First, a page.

Kia Lilly Caldwell draws on twenty years of engagement with activists, issues, and policy initiatives to document how the country’s feminist health movement and black women’s movement have fought for much-needed changes in women’s health. Merging ethnography with a historical analysis of policies and programs, Caldwell offers a close examination of institutional and structural factors that have impacted the quest for gender and racial health equity in Brazil. As she shows, activists have played an essential role in policy development in areas ranging from maternal mortality to female sterilization. Caldwell’s insightful portrait of the public health system also details how its weaknesses contribute to ongoing failures and challenges while also imperiling the advances that have been made.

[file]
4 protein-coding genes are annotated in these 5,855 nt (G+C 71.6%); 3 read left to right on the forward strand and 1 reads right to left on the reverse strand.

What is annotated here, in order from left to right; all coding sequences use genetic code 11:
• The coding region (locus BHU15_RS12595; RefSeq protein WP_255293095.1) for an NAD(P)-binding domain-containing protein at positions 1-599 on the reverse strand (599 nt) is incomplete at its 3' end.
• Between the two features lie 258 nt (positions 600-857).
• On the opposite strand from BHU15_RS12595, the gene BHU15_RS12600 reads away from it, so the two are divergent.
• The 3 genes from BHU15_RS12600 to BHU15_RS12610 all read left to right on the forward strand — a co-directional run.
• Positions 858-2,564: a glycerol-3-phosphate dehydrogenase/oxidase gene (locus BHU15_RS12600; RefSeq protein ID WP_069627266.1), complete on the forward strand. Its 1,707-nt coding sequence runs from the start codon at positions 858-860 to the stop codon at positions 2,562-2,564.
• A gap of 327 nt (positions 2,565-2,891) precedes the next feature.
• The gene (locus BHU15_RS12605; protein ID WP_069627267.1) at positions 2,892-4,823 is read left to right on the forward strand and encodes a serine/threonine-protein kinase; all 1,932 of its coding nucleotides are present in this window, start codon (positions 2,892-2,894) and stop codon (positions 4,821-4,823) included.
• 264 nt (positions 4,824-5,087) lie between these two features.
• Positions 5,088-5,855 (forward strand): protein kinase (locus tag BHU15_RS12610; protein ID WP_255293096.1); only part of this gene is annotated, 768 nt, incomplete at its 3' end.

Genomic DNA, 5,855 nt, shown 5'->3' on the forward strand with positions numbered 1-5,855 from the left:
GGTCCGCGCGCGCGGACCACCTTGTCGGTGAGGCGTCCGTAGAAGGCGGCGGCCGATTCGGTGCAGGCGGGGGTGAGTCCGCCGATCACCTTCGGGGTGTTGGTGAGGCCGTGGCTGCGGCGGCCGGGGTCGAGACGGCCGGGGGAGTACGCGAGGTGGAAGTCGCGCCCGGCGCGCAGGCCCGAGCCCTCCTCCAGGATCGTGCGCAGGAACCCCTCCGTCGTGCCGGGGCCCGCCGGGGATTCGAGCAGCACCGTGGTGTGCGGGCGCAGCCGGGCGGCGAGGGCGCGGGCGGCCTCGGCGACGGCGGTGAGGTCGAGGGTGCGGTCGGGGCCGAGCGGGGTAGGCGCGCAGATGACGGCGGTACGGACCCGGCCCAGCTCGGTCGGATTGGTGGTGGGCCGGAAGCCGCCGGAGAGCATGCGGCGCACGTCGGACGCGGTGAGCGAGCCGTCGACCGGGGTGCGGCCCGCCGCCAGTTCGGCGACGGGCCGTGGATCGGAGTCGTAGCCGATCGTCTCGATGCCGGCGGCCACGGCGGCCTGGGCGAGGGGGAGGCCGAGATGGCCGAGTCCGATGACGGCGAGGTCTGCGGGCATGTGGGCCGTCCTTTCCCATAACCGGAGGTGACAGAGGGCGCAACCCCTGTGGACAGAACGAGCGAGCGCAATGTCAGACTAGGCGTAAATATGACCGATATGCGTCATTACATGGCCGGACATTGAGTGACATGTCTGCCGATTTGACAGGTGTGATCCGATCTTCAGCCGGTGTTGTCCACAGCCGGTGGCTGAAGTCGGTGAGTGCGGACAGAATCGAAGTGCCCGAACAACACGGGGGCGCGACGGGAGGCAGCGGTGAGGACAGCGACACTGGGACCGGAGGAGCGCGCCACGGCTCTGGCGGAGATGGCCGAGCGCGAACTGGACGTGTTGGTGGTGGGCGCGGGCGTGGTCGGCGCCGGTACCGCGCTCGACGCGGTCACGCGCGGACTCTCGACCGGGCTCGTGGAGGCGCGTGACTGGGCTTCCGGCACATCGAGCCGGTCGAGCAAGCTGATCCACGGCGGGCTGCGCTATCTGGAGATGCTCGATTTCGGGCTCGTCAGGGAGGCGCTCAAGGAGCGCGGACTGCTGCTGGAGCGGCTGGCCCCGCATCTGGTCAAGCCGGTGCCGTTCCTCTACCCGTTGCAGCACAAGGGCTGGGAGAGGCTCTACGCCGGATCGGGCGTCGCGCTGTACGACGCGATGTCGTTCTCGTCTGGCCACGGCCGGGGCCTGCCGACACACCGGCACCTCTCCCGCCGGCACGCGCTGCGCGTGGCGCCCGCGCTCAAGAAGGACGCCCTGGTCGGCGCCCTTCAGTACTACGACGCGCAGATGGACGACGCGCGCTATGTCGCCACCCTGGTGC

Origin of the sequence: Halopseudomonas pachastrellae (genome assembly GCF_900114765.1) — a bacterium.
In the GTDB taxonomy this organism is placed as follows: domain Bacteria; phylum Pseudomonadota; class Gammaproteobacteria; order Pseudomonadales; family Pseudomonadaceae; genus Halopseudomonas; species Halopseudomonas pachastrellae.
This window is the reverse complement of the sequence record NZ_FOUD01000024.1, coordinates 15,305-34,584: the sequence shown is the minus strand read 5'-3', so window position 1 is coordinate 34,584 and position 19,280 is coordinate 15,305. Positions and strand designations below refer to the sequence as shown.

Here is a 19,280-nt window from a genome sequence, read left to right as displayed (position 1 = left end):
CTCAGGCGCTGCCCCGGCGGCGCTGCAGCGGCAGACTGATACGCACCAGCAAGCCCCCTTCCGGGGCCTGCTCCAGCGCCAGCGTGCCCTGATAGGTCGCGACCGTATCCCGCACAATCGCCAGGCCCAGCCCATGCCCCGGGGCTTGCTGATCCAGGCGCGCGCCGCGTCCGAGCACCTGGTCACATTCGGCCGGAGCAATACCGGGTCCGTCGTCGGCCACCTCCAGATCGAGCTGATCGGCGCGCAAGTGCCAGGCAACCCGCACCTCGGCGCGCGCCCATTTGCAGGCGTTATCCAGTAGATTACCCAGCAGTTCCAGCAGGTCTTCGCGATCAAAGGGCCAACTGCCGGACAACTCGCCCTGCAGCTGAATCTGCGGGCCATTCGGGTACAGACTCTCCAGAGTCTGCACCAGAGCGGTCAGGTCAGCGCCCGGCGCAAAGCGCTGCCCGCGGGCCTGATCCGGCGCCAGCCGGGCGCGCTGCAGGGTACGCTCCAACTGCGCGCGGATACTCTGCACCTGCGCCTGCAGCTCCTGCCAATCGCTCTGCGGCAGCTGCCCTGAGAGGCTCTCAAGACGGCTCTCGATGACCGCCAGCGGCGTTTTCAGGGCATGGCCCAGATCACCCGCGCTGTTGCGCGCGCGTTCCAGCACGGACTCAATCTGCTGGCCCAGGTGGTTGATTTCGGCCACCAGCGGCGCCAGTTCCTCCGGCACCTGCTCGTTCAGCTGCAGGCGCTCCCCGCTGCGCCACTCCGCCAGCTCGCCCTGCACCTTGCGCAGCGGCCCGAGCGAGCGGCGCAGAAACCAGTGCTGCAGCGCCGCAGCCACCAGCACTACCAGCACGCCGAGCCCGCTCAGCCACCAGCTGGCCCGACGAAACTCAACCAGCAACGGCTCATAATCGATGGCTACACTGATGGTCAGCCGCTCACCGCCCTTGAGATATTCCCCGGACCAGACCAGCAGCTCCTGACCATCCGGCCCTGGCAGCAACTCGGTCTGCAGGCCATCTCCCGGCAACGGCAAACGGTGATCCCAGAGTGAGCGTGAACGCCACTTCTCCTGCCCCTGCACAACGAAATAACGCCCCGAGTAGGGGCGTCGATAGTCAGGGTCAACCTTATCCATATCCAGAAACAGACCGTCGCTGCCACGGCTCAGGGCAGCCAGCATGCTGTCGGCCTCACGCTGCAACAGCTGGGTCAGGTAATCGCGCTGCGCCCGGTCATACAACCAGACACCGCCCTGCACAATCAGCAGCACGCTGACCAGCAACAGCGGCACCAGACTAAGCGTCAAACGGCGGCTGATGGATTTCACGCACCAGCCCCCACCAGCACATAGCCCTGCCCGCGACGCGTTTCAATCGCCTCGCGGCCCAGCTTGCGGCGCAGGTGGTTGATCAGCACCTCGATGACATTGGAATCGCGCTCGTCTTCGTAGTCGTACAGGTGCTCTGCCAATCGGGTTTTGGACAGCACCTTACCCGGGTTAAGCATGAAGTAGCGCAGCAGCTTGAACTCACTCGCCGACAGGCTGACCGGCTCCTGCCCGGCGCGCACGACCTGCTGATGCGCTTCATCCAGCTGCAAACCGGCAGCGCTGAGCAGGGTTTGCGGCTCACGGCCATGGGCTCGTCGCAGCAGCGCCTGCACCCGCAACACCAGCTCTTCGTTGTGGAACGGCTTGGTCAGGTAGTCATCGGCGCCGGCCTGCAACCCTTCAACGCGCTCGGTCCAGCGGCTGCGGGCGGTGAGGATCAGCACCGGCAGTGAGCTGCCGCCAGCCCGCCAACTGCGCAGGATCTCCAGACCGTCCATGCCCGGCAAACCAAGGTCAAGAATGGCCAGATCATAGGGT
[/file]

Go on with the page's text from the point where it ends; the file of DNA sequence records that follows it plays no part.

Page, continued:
In Negras in Brazil, Kia Lilly Caldwell examines the life experiences of Afro-Brazilian women whose stories have until now been largely untold. This pathbreaking study analyzes the links between race and gender and broader processes of social, economic, and political exclusion. Drawing on ethnographic research with social movement organizations and thirty-five life history interviews, Caldwell explores the everyday struggles Afro-Brazilian women face in their efforts to achieve equal rights and full citizenship. She also shows how the black women's movement, which has emerged in recent decades, has sought to challenge racial and gender discrimination in Brazil. While proposing a broader view of citizenship that includes domains such as popular culture and the body, Negras in Brazil highlights the continuing relevance of identity politics for members of racially marginalized communities. Providing new insights into black women's social activism and a gendered perspective on Brazilian racial dynamics, this book will be of interest to students and scholars of Latin American Studies, African diaspora studies, women's studies, politics, and cultural anthropology.